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From Justin Erenkrantz <jerenkra...@apache.org>
Subject New apr_poll() implementation was Re: [PATCH] speed up network timeout processing
Date Sat, 06 Jul 2002 09:39:18 GMT
On Fri, Jul 05, 2002 at 08:47:32PM -0400, rbb@apache.org wrote:
> This also creates a support library for APR, this is basically just a
> series of functions that APR can use internally to get the job
> done.  Since wait_for_io_or_timeout was identical between files and
> sockets, I have moved that function to the support lib, it also now uses
> apr_poll().

What's the rationale behind a 'support library' for APR?  All of the
content in newpoll.tar.gz seems like it should just stay in APR.  You
have me thoroughly confused here.  Perhaps in a new directory, but
definitely not a separate library.

I'm also not clear what the additional num parameter to apr_poll is
buying us.  Why not just use the *nsds value on input as your num
parameter?  The number of descriptors read is what *nsds is on the
output.  No signature change required.

Aha, it seems that httpd uses a broken apr_poll() semantic.  If you
read the documentation for apr_poll, it says:

 * @param nsds The number of sockets we are polling. 
...
 * The number of sockets signalled is returned in the second argument (nsds)

But, httpd-2.0 doesn't pass in the number of sockets we are polling.
flood does because I read the docs not the code.  I think we should
switch the code to match the docs.

I know I took it to mean that nsds on input is the number of fds we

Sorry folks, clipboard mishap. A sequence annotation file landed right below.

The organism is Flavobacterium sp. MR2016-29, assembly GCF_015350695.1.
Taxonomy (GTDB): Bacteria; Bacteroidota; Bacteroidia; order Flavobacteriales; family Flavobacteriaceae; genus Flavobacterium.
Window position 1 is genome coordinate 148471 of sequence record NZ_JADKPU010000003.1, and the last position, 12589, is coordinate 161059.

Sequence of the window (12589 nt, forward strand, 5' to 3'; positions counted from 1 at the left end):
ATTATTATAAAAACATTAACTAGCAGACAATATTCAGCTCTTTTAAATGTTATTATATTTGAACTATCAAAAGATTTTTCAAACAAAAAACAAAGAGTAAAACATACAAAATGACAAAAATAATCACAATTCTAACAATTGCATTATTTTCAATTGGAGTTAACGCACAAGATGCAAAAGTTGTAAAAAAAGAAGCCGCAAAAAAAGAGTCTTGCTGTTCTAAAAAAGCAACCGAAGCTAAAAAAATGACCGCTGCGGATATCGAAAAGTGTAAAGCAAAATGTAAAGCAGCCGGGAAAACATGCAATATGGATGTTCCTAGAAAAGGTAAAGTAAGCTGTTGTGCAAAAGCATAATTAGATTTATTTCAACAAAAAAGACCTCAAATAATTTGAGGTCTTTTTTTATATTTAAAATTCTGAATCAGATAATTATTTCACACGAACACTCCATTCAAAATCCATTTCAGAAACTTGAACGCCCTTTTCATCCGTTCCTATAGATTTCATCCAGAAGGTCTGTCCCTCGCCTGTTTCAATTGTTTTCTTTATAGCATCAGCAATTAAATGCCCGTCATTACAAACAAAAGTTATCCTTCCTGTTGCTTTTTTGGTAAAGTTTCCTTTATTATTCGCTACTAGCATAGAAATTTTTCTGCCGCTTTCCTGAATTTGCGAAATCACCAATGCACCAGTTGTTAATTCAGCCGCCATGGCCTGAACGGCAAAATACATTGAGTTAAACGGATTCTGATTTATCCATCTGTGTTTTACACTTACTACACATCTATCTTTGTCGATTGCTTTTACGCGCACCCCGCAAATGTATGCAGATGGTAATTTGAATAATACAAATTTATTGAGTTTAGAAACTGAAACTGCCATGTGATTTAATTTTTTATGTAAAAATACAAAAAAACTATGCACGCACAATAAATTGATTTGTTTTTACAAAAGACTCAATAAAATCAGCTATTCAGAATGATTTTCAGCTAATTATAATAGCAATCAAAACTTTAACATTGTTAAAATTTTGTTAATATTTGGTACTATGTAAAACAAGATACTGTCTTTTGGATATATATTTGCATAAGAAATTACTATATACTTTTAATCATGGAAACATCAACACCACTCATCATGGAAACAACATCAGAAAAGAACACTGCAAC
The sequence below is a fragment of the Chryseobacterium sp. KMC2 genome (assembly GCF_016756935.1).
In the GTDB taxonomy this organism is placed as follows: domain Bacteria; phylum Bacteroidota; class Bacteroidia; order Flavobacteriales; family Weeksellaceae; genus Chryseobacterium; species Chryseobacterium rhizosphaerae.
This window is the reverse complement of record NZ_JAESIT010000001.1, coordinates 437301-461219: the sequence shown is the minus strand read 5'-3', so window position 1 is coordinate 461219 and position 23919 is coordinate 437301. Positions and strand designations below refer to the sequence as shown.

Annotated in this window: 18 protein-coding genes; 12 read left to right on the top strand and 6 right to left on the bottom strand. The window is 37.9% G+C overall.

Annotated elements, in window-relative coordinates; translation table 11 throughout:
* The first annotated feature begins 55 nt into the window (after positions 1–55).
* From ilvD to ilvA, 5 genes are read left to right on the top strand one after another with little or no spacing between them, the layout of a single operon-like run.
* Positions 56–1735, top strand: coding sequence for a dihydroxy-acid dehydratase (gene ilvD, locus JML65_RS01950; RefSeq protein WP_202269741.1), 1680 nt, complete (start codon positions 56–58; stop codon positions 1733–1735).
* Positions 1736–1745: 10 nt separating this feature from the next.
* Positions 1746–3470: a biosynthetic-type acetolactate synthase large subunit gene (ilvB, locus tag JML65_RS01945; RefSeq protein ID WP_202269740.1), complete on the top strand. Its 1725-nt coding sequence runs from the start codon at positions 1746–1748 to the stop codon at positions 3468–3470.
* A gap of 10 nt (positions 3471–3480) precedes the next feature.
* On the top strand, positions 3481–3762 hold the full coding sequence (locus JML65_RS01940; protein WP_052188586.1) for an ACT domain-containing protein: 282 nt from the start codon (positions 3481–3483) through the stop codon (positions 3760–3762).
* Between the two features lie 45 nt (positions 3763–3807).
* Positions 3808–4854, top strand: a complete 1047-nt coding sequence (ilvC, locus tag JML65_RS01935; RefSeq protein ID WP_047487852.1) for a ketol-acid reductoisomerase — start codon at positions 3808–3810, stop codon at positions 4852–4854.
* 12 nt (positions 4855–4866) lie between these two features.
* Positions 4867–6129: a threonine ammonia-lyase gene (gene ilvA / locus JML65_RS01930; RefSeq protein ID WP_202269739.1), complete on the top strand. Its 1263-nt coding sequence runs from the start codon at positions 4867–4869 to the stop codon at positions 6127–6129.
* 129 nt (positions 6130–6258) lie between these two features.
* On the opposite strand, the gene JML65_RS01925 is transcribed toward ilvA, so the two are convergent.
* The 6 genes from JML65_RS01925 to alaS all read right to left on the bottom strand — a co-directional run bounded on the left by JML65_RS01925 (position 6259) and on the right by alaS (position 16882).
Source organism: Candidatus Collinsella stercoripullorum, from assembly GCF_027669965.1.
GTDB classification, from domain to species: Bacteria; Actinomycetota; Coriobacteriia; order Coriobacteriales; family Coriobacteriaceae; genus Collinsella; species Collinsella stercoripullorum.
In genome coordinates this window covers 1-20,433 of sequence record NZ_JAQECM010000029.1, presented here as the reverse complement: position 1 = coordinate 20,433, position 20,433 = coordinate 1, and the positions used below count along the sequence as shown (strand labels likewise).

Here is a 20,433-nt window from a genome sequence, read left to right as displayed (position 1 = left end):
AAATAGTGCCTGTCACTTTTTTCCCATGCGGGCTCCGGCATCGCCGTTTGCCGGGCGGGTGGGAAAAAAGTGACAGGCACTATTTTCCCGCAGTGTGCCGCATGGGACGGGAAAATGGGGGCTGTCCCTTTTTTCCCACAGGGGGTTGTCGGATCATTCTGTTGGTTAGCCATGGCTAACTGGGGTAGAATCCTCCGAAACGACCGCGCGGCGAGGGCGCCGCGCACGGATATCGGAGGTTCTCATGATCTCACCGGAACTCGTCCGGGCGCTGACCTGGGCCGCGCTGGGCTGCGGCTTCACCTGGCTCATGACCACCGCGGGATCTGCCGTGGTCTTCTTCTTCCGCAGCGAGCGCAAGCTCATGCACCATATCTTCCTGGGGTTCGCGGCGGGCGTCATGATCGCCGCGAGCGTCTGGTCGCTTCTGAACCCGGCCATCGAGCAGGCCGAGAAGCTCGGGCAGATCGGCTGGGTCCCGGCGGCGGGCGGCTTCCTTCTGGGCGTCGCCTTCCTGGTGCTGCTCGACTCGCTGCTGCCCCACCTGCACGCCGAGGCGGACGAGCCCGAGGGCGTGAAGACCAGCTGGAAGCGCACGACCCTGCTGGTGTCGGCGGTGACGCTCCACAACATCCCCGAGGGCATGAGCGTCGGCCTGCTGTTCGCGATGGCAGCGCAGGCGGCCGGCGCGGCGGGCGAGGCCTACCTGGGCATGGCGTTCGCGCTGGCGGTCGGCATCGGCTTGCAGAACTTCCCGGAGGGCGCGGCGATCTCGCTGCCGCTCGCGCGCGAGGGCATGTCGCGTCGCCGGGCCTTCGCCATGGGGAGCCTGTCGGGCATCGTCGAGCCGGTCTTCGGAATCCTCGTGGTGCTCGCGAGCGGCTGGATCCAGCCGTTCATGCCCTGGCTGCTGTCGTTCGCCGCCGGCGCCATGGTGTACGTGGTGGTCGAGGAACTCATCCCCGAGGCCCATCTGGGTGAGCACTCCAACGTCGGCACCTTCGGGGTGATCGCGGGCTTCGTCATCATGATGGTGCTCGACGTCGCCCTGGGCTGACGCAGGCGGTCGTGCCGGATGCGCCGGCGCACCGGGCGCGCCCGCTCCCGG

are polling and on completion, it is the number of signaled fds.  I
believe that the docs have the right API.

So, why not do something like this (very rough):

(Some OS does the low magic number off the stack, but I can't
remember which for the life of me.)

apr_status_t apr_poll(apr_pollfd_t *aprset, apr_int32_t *nsds,
                      apr_interval_time_t timeout)
{
    int i, rv;
    struct pollfd *pollset;
    struct pollfd stack_pollset[SOME_LOW_MAGIC_NUMBER_LIKE_SAY_6];

    if (*nsds < SOME_LOW_MAGIC_NUMBER_LIKE_SAY_6) {
        pollset = &stack_pollset;
    }
    else {
        pollset = apr_palloc(aprset->p,
                             sizeof(struct pollfd) * *nsds);
    }

    for (i = 0; i < *nsds; i++) {
        if (aprset[i].desc_type == APR_POLL_SOCKET) {
            pollset[i].fd = aprset[i].desc.s->socketdes;
        }
        else if (aprset[i].desc_type == APR_POLL_FILE) {
            pollset[i].fd = aprset[i].desc.f->filedes;
        }
        pollset[i].events = get_event(aprset[i].events);
    }

    if (timeout > 0) {
	/* FIXME: need apr conversion macro from apr_interval_time_t
  	 * to milliseconds.
	 */
        timeout /= 1000; /* convert microseconds to milliseconds */
    }

    rv = poll(pollset, *nsds, timeout);

    if (rv < 0) {
        return errno;
    }

    for (i = 0; i < *nsds; i++) {
        aprset[i].revents = get_revent(pollset[i].revents);
    }

    *nsds = rv;
    return APR_SUCCESS;
}

It seems that you might have originally meant to go down this route
because you have:

struct pollfd *pollset = apr_palloc(aprset->p,
                                    sizeof(struct pollfd) * *nsds);

Which means that the pollset is allocated to contain *nsds
pollfds.  And, I think that means you need to have *nsds to be
equivalent to num, or you will segfault.  (Perhaps it hasn't in
your tests by sheer luck.)  -- justin

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